Easter marks the resurrection. For those of us who have lost children. We identify with the loss , the crucifixion.  Unfortunately, there is no resurrection. Our kids don’t come back to life.


So we hope for signs. Sean is with his Grandfathers. His paternal Grandfather’s birthday falls on Easter this year. They never met on Earth but, were very similar. Both were kind, intelligent men, with a sense of loyalty to country and family. Both had birthdays that could fall on Easter. Sean’s Grandfather died at 54, a heart attack, maybe hastened by alcohol. He was accomplished, very hard working.

Alcohol takes years to exact it’s toll, fentanyl takes just a few minutes. So, Sean was gone at 27.

Today, driving from a family visit a beautiful rainbow appeared.

Thank you Sean and Grandpas, we miss you.

#Harm Reduction

In Vermont we have faced a controversy surrounding possession of unprescribed buprenorphine. Many have advocated for looking the other way when someone has a few strips in their possession.  As Sean’s family, we are in favor of decriminalization of drug possession. We favor rapid treatment on demand, screening for OUD upon arrest. These measures are more likely to help, not harm.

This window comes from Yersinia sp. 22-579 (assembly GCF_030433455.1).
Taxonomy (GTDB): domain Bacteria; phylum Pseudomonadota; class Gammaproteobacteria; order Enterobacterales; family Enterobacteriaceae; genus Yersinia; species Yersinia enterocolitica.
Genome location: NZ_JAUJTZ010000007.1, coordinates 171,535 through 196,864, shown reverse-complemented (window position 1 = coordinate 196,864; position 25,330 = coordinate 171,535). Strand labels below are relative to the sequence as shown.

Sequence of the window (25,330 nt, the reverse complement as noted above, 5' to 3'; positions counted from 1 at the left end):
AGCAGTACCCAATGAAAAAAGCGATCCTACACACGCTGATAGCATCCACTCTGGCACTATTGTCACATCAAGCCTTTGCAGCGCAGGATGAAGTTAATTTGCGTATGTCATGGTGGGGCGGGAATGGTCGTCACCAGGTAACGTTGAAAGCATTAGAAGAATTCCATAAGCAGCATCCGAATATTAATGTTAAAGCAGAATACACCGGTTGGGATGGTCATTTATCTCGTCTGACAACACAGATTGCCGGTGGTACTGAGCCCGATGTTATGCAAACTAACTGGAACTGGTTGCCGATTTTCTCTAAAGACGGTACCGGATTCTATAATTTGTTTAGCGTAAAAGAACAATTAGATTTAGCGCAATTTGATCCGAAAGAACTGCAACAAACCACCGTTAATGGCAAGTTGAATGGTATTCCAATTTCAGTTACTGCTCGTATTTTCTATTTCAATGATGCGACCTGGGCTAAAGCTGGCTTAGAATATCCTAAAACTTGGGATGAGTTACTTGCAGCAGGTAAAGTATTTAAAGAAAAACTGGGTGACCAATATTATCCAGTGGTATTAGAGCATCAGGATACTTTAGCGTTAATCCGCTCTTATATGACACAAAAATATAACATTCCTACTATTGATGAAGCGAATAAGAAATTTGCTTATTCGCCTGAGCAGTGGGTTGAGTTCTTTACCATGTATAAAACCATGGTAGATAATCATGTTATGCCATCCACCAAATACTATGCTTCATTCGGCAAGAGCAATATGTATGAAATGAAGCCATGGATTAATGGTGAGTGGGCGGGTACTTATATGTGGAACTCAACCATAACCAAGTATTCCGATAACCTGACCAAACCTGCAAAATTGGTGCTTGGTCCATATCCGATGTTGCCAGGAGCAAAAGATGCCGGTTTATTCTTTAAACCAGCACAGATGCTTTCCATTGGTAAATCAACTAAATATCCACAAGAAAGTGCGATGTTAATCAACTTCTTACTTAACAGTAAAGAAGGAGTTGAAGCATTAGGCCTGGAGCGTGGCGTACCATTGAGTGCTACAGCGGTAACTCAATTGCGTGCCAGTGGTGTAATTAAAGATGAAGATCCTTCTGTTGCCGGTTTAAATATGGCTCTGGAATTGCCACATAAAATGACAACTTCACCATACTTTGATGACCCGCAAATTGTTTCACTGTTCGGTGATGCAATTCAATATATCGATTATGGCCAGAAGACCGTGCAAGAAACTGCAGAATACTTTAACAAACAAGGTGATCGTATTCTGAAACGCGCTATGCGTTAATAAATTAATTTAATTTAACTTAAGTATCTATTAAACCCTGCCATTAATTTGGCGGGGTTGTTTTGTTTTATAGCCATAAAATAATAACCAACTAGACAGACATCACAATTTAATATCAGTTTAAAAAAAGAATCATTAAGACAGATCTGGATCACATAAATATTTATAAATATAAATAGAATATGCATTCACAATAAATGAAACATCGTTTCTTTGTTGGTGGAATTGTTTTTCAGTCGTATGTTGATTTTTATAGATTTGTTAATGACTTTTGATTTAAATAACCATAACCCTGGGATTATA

The criminalization of possession is frightening. This puts more power in an officer’s hands, and less in a judge’s. I want our family members to have access to life saving medication, if they aren’t ready to make to commitment to treatment, yet.

That being said, the real decrease in diversion will be rapid access to treatment. Already, once MAT was instituted in our corrections facilities, the “price” of buprenorphine plummeted. If people can access the treatment they need in a “safe” treatment home, there will be less need for diverted strips. This is what we all want. Treatment whenever a person desires it, at a treatment center or Emergency Room.



On Birthdays..

Last week, Friday, was supposed to be Sean’s 29th birthday. It was a hard day, as expected. It is difficult to not envision all he could be doing with his life. He seemed so close to successfully dealing with his mental health. He was working, close to having enough money to get an apartment of his own. When he died, he had 400.00 on his bank card. Which if you knew Sean…., that was astounding.